BEIJING, Aug. 6 -- To the surprise of no one, Japan's defense white paper for 2014, published on Tuesday, once again played up the so-called "China threat" to lend support to its own military buildup.
The paper, which devoted 21 pages to China, compared with 8 pages for the United States and 17 pages for the Korean Peninsula, said China's establishment of an air defense identification zone was extremely dangerous and could escalate tensions and trigger an unwanted clash.
China's Air Defense Identification Zone over the East China Sea is actually a necessary measure to protect China's sovereignty and security and is in line with common international practice.
Neighboring countries such as Japan, the Republic of Korea, the Philippines and Vietnam set up their own air defense identification zones before China did.
China's Ministry of National Defense said in a press release after the report's release that Japan has ignored the facts, made groundless accusations and deliberately played up the China threat.
The ministry said all this was done as an excuse for Japan to adjust military and security policies and expand its military.
Building on the old logic of a worsening security environment, this year's report served to realize the bigger goal of promoting Japan's military ambitions, which may go beyond its own territory.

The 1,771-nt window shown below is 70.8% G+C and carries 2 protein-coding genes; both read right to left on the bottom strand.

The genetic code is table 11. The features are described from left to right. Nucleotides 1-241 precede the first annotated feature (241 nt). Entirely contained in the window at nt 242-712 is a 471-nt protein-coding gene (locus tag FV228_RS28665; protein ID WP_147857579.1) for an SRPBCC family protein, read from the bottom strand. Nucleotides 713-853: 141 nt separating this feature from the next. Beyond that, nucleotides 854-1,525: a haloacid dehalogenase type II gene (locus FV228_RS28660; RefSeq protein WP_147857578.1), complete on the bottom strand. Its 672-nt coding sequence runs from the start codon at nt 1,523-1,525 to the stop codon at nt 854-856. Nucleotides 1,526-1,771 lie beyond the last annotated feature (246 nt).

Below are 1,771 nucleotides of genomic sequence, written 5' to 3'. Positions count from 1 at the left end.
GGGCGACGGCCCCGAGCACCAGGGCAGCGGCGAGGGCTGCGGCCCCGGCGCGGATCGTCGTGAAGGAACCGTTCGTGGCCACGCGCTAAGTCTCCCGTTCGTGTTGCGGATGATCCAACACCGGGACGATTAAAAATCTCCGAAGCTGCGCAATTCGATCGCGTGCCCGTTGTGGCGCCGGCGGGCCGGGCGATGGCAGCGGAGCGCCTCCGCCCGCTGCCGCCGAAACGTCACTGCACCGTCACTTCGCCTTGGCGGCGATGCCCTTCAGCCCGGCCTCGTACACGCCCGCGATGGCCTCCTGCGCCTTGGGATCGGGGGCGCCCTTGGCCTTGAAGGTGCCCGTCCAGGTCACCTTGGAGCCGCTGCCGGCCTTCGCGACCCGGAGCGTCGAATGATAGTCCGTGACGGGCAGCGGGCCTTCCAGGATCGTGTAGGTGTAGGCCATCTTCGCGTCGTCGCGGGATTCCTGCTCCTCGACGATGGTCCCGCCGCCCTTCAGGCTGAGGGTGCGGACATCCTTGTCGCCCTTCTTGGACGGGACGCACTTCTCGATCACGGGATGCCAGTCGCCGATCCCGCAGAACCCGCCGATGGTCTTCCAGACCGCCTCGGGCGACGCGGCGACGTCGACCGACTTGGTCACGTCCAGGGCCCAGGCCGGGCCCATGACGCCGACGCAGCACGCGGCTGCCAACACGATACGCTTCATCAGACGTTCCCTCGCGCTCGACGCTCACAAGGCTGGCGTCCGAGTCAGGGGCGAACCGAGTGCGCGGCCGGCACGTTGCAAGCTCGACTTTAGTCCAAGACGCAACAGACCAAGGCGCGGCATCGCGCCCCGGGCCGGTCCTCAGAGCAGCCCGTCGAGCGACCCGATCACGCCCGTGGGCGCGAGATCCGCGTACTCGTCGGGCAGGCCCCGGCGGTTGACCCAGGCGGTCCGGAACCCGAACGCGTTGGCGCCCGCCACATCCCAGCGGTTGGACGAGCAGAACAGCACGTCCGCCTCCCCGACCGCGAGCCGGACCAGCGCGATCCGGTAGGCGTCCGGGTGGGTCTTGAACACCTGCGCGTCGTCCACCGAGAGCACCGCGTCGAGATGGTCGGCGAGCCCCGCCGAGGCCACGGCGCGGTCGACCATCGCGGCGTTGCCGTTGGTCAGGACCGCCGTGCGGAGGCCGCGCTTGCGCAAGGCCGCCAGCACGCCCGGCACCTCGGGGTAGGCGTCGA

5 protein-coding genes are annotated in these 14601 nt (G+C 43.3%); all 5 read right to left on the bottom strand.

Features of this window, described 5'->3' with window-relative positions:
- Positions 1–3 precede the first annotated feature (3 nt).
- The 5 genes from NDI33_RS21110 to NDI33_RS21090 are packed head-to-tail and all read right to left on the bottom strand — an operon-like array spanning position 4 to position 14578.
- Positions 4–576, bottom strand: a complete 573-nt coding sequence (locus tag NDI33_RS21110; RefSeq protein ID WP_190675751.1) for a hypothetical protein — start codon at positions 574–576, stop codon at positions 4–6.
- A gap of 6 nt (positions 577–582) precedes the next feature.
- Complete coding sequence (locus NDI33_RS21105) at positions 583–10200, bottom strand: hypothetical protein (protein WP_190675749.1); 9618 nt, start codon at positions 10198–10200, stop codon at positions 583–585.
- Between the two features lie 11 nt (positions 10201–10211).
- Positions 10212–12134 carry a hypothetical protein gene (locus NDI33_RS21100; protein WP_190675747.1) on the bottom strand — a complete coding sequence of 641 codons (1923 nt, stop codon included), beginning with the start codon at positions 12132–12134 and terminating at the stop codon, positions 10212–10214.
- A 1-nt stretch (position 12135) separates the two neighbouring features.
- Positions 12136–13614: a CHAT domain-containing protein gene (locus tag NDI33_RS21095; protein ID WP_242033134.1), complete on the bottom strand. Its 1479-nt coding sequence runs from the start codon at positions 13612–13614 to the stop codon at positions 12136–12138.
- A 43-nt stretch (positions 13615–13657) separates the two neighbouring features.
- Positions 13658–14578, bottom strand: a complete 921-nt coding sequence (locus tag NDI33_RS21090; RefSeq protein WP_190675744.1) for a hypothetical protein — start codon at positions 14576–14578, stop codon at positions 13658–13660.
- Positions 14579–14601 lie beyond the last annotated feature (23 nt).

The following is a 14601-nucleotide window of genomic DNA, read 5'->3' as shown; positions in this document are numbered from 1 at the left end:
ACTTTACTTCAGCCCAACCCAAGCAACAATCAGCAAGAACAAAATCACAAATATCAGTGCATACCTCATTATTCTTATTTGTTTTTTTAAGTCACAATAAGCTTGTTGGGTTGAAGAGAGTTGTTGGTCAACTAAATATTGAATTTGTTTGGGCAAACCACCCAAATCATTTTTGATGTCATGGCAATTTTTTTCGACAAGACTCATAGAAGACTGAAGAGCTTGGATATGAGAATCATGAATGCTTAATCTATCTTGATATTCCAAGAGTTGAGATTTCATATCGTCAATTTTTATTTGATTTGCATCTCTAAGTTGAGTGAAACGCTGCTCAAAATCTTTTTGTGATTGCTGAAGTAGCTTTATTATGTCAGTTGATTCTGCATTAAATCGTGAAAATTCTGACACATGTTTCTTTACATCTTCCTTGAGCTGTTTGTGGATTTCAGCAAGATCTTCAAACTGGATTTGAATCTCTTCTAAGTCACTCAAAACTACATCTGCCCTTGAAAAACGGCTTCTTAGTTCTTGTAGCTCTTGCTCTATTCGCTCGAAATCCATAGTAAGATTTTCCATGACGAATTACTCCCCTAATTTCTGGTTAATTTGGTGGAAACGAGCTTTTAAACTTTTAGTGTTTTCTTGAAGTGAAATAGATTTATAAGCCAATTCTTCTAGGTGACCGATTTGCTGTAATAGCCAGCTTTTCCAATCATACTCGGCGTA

The document called for the cabinet to endorse the reinterpretation of the country's pacifist Constitution for the right to collective self-defense.
The reinterpretation, endorsed in July, paved the way for sending soldiers into battle overseas to defend Japan and "countries with close ties."
After justifying the reinterpretation, the paper explained that the use of force in defending Japan is "not necessarily confined to the geographic boundaries of Japanese territory, territorial waters, or airspace."
The Japanese government has challenged China's sovereignty over the Diaoyu Islands in blatant defiance to the Cairo Declaration. Japanese Prime Minister Shinzo Abe's visit to a shrine honoring Class-A war criminals last December has caused a growing chill in relations with neighboring countries.
With a distorted attitude toward history, the Japanese government still refuses to admit the nature, let alone scale, of its war crimes during WWII.
Hints of Japan's military expansion should not go unnoticed, and Japan should look to itself for sources of threat, rather than pointing fingers at China's legal actions.